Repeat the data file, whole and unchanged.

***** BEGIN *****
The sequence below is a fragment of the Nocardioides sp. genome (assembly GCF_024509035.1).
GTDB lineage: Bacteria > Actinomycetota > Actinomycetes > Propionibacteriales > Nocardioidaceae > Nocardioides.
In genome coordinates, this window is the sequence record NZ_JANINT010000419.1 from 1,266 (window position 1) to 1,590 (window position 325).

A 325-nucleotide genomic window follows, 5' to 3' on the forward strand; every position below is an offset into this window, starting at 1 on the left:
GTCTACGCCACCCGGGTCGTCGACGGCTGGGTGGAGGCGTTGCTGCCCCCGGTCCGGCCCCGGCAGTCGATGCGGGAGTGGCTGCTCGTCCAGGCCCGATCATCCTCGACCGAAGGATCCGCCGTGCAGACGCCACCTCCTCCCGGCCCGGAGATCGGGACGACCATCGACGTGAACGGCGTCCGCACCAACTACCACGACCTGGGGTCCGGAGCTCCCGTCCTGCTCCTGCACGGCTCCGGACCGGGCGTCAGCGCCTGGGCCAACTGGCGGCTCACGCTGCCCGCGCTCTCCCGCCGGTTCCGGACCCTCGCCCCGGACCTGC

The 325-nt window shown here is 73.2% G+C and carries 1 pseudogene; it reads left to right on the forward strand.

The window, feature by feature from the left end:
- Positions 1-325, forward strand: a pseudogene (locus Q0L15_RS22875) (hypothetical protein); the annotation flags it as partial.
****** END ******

The sequence below is a fragment of the Nocardioides sp. genome (assembly GCF_024509035.1).
GTDB lineage: Bacteria > Actinomycetota > Actinomycetes > Propionibacteriales > Nocardioidaceae > Nocardioides.
In genome coordinates, this window is the sequence record NZ_JANINT010000419.1 from 1,266 (window position 1) to 1,590 (window position 325).

A 325-nucleotide genomic window follows, 5' to 3' on the forward strand; every position below is an offset into this window, starting at 1 on the left:
GTCTACGCCACCCGGGTCGTCGACGGCTGGGTGGAGGCGTTGCTGCCCCCGGTCCGGCCCCGGCAGTCGATGCGGGAGTGGCTGCTCGTCCAGGCCCGATCATCCTCGACCGAAGGATCCGCCGTGCAGACGCCACCTCCTCCCGGCCCGGAGATCGGGACGACCATCGACGTGAACGGCGTCCGCACCAACTACCACGACCTGGGGTCCGGAGCTCCCGTCCTGCTCCTGCACGGCTCCGGACCGGGCGTCAGCGCCTGGGCCAACTGGCGGCTCACGCTGCCCGCGCTCTCCCGCCGGTTCCGGACCCTCGCCCCGGACCTGC

The 325-nt window shown here is 73.2% G+C and carries 1 pseudogene; it reads left to right on the forward strand.

The window, feature by feature from the left end:
- Positions 1-325, forward strand: a pseudogene (locus Q0L15_RS22875) (hypothetical protein); the annotation flags it as partial.